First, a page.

She emphasized that epilepsy is one of the most common neurologic disorders, and 1 in 5 of those affected are people of childbearing potential. Understanding the effects of ASMs on pregnancy outcomes is critical for physicians who manage these patients. 

Uncertainty Remains 

Commenting for Medscape Medical News, Kimford Meador, MD, a professor in the Department of Neurology and Neurological Sciences at Stanford University School of Medicine , Stanford Neuroscience Health Center, Palo Alto, California, noted that the new guidelines reflect the gains in knowledge since 2009 and that the recommendations are “reasonable, based on available data.”

However, “one very important point is how much remains unknown,” said Meador, who was not involved in writing the current guideline. “Many ASMs have no data, and several have estimates based on small samples or a single observational study.” Thus, “the risks for the majority of ASMs are uncertain.”

Given that randomized trials “are not possible in this population, and that all observational studies are subject to residual confounding, a reliable signal across multiple studies in humans is required to be certain of findings,” he stated.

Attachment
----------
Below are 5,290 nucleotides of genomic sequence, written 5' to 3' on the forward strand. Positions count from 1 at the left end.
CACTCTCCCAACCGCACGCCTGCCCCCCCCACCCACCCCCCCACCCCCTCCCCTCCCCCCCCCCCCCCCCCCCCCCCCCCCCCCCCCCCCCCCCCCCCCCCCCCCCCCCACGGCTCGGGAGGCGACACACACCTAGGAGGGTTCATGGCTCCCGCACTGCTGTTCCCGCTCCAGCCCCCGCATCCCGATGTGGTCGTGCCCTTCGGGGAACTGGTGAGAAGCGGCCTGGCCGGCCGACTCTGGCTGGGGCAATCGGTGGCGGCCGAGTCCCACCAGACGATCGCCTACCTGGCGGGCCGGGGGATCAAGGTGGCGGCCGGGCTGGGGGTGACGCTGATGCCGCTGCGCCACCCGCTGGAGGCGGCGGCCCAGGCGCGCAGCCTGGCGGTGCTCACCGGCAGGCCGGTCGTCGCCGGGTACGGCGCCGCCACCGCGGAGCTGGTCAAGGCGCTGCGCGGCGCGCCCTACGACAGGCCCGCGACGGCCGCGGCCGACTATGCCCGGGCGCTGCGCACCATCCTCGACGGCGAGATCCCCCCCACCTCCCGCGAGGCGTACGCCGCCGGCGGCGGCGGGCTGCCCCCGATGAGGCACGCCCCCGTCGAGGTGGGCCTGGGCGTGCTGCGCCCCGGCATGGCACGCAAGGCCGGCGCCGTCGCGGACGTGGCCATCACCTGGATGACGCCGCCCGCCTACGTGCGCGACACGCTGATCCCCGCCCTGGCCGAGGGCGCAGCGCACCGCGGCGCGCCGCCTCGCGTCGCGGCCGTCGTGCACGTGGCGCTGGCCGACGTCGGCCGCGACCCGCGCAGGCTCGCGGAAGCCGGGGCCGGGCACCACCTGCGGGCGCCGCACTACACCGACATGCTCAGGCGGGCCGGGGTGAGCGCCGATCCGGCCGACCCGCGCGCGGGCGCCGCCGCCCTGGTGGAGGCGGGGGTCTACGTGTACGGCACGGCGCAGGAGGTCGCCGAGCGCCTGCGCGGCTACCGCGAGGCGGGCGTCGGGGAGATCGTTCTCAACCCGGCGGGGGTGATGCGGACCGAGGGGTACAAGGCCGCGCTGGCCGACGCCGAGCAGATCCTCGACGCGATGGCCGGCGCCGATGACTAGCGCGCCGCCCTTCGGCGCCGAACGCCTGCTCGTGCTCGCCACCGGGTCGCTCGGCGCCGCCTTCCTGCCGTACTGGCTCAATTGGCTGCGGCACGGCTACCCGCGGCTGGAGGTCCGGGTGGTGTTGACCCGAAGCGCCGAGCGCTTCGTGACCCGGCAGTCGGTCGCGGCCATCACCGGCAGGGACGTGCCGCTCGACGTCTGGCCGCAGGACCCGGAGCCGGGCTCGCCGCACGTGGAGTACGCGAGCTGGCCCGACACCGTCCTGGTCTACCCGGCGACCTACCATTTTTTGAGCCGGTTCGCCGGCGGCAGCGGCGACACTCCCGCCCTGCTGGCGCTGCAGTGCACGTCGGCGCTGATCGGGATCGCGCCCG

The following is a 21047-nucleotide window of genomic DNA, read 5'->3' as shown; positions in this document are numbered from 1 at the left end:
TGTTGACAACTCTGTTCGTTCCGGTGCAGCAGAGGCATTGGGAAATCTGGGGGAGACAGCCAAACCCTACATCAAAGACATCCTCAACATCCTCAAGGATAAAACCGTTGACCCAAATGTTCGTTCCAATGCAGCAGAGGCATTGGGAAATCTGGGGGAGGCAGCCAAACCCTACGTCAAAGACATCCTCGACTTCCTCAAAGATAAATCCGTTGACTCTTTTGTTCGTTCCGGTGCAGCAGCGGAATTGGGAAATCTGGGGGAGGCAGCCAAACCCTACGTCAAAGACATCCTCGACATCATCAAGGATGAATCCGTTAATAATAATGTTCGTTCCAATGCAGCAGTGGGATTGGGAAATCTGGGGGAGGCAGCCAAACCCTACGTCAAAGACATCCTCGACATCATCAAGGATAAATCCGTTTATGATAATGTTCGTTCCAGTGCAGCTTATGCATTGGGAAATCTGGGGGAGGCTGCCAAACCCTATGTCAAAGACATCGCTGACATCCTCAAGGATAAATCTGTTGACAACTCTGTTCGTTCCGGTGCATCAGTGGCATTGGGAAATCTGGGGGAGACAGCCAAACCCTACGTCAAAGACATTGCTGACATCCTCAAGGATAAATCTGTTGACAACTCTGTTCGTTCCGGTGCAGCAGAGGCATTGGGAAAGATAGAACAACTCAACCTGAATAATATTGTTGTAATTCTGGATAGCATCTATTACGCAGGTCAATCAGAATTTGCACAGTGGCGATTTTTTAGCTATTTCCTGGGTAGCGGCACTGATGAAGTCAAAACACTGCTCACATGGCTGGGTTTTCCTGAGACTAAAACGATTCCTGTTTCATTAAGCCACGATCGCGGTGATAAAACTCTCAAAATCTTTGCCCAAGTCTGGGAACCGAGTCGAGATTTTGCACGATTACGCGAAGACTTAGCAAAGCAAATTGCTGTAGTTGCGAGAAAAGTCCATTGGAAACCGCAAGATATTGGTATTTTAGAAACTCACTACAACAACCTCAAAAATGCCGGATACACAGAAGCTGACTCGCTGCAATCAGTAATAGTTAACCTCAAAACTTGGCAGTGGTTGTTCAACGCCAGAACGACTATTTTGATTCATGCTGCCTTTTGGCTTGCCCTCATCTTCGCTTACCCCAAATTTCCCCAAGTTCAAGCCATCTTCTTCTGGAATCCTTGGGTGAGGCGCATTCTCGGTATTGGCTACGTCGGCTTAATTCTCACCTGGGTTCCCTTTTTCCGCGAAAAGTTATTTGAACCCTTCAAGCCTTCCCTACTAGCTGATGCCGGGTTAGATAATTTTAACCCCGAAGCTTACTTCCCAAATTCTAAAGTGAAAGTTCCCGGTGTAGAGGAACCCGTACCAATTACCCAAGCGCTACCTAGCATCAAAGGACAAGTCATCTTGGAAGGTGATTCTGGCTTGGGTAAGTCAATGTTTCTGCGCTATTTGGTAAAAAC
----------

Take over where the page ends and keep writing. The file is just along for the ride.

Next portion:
This practice guideline was developed with financial support from the American Academy of Neurology. Pack serves on the editorial board for the journal Epilepsy Currents, receives royalties from UpToDate, receives funding from the National Institutes of Health for serving as coinvestigator and site principal investigator for the Maternal Outcomes and Neurodevelopmental Effects of Antiepileptic Drugs (MONEAD) study, and receives funding from Bayer for serving as a co-investigator on a study on women with epilepsy initiating a progestin intrauterine device. One of Pack’s immediate family members has received personal compensation for serving as an employee of REGENEXBIO. The other authors’ disclosures are listed on the original paper. Meador has received research support from the National Institutes of Health, Veterans Administration, Eisai, Inc, and Suno Medtronic Navigation, Inc, and the Epilepsy Study Consortium pays Meador’s university for his research on the Human Epilepsy Project and consultant time related to Eisai, UCB Pharma, and Xenon. 

Batya Swift Yasgur MA, LSW, is a freelance writer with a counseling practice in Teaneck, New Jersey. She is a regular contributor to numerous medical publications, including Medscape and WebMD, and is the author of several consumer-oriented health books as well as Behind the Burqa: Our Lives in Afghanistan and How We Escaped to Freedom (the memoir of two brave Afghan sisters who told her their story).